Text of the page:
Like many research scientists, Josh Stuart dreams of crushing cancer. But this associate professor of biomolecular engineering at the University of California, Santa Cruz, doesn’t have a single microscope or tissue sample in his laboratory. His weapon of choice is data science. And big data is driving big changes in the way we diagnose and will ultimately defeat cancer.
Traditionally, tumors have been classified and treated based on where in the body they originated, rather than by considering their molecular origins. But in the Cancer Genome Atlas’ groundbreaking Pan-Cancer Initiative that Stuart led, researchers are slicing and dicing digital data to reveal similarities between tumors in different parts of the body that were not apparent before.
Creating a Cancer Atlas
In their initial study of 12 different tumor types, Stuart and his team at the UC Santa Cruz Genomics Institute estimated that the molecular data suggests an alternative classification for approximately one in 10 tumors. More recent data suggests that as many as one in five may need re-classification.
These findings are crucial for patient outcomes. As Stuart explains: The tumors that had been put into the wrong category, molecularly speaking, were far more likely to be unresponsive to treatment.
“Our dream is that from the digital analysis we can reclassify tumors and that will give us information that can be used when doctors think about treatment options,” Stuart says.
Christopher Benz, Developmental Therapeutics Program Director at the Buck Institute for Research on Aging and an adjunct professor of medicine at UCSF who was a clinical partner in the Pan-Cancer Initiative, says data science is replacing an outdated view of cancer that relied upon visual inspection of tissue under a microscope. “We are beginning to assemble a new 'atlas' of cancer, one that will also result in more effective and personalized cancer therapy decisions.“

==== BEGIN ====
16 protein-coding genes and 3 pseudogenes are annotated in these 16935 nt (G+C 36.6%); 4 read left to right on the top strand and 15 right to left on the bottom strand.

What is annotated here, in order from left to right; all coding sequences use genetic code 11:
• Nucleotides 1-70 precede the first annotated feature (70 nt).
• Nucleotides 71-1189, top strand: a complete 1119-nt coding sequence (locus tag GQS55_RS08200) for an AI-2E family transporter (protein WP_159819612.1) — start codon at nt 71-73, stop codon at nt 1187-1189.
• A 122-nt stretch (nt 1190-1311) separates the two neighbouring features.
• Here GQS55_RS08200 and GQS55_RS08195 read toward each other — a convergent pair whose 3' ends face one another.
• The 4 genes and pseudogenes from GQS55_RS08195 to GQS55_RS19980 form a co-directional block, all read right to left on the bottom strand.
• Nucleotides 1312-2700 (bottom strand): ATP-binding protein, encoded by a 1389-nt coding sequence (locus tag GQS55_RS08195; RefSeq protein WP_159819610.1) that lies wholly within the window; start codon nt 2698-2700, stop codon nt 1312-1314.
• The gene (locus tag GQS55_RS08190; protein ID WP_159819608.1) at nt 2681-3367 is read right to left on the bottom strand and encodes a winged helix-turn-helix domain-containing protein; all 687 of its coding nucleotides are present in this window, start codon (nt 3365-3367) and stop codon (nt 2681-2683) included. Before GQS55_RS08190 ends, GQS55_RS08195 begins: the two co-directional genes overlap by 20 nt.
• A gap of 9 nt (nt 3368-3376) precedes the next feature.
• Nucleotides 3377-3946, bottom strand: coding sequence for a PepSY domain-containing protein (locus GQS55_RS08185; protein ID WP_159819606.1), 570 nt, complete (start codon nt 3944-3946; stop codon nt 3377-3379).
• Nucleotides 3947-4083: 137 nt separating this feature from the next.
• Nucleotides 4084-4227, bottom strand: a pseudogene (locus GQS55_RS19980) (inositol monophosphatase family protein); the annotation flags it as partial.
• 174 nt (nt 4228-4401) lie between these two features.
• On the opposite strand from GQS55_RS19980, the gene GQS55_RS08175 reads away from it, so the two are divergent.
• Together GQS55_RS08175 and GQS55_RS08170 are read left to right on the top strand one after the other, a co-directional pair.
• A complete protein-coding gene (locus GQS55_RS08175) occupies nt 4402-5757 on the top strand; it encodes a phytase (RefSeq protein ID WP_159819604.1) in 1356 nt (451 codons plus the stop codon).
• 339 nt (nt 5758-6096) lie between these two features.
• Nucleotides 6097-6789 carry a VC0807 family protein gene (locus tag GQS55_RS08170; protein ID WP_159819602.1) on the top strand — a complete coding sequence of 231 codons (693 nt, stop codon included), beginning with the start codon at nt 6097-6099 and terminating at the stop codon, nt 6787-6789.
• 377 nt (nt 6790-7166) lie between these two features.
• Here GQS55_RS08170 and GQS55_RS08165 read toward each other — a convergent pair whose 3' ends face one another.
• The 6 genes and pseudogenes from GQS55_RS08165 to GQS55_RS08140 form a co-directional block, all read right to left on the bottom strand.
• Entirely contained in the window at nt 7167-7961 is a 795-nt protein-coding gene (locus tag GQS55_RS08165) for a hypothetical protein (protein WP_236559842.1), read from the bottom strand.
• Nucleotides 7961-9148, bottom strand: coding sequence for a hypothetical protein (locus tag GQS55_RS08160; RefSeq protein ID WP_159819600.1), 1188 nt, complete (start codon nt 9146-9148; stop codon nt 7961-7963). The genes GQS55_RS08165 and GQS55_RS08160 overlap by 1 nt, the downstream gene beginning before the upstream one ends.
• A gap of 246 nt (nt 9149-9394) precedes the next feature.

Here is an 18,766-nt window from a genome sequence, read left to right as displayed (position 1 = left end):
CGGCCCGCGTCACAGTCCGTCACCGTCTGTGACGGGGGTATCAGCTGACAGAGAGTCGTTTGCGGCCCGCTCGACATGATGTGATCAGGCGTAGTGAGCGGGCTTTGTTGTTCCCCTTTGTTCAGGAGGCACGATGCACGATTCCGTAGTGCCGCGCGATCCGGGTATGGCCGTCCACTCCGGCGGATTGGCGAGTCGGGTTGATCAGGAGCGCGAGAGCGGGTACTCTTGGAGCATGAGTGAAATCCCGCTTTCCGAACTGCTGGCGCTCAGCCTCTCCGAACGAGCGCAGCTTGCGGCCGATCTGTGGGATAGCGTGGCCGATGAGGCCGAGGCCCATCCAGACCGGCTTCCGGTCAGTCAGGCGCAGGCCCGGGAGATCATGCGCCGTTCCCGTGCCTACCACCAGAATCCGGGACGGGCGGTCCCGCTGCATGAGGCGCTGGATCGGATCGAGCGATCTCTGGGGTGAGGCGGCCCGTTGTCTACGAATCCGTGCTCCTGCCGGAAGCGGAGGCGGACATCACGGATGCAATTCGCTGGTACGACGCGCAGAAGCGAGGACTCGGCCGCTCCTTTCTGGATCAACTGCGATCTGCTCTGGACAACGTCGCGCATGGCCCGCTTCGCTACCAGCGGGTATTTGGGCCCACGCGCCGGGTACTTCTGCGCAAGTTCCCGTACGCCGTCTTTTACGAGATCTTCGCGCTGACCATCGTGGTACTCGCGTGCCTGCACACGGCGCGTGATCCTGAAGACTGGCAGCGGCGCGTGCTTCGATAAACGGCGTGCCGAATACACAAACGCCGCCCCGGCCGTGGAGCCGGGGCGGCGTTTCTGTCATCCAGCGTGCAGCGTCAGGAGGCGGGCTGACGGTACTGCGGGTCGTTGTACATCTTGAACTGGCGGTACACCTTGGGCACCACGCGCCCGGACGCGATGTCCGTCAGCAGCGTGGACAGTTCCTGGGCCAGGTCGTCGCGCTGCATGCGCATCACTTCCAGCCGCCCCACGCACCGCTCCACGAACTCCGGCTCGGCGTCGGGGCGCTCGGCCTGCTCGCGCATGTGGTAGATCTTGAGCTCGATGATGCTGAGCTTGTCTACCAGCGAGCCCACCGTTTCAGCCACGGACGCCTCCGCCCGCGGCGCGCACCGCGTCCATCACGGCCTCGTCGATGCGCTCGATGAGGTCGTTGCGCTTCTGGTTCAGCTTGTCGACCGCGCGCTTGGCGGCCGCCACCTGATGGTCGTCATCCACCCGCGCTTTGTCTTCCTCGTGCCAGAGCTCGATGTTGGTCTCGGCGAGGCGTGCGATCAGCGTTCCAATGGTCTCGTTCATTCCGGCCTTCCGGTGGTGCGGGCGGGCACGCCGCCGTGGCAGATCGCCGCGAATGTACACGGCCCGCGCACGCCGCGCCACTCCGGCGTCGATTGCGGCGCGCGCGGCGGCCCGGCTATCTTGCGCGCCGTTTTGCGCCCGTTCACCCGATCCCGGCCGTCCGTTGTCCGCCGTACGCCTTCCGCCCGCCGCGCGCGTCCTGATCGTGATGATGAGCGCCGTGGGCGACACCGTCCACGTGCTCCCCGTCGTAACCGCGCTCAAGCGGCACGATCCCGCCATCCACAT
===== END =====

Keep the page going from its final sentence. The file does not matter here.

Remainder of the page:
“Maybe the doctors are treating all the bladder cancers like they’re the same thing, when some of the molecular data suggest they look like lung cancers. That may be due to a common etiology like smoking that impacted the same type of cells, such as the squamous cells in the lining of the bladder,” explains Stuart. “Or maybe some other carcinogen is acting like smoke.”
Finding Each Tumor’s ‘Achilles Heel’
Stuart’s team is also analyzing how genes in a healthy cell vs. a cancer cell talk to each other through a series of pathways, instructing the cell, for example, when to proliferate or when to repair damaged tissue. “The communication pathways inside the cell can get disrupted and rewired when you get mutations in a cancer,” he explains. So, Stuart’s team collects “wiring diagrams” that show them how a normal cell is supposed to behave and what variations have occurred in these mutated cancer cells.
“We’d like to find the Achilles heel of every tumor,“ says Stuart. His research group, one of the Stand Up To Cancer “dream teams” funded by Hollywood’s Entertainment Industry Foundation, is presently using this data-driven approach to investigate why some advanced metastatic prostate cancers don’t respond to treatments.
To foster a free exchange of information between clinicians and computer scientists studying prostate cancer, Stuart and his team are developing a social media-inspired platform that links prostate cancer patients, doctors and researchers, as well as data from biopsy samples, in real time, at UCSF, UCLA, UC Davis, the Oregon Health and Science University in Portland, and the University of British Columbia.
Helping the Terminally Ill
The platform is the brainchild of Ted Goldstein, former VP of Apple, who collaborates closely with Stuart on this work. While still in its early stages, it will enable computer scientists and physicians to share their discoveries from genomic analysis immediately, instead of waiting months or years for the results to appear in peer-reviewed journals, when it will undoubtedly be too late to help many of these terminally ill prostate cancer patients.
“It all happens in this one environment that connects the tumor samples of all the patients,” Stuart says. “This is an exciting doorway to actually seeing a very real impact from computer analysis, which can feed right into the doctors we work with.”
As a doctoral student at Stanford, Stuart was already well aware of UCSC’s reputation as one of the nation’s key data centers for analysis of the human genome. “We’re open source, open science. We’re here for the community. We don’t have any agendas of our own. That’s why I joined UCSC,” he says.
“I’m having the time of my life working with the students and with the top-notch researchers we attract to Santa Cruz,” Stuart continues. “We’re on the forefront of the genomics revolution that’s changing the face of personal health as we speak.”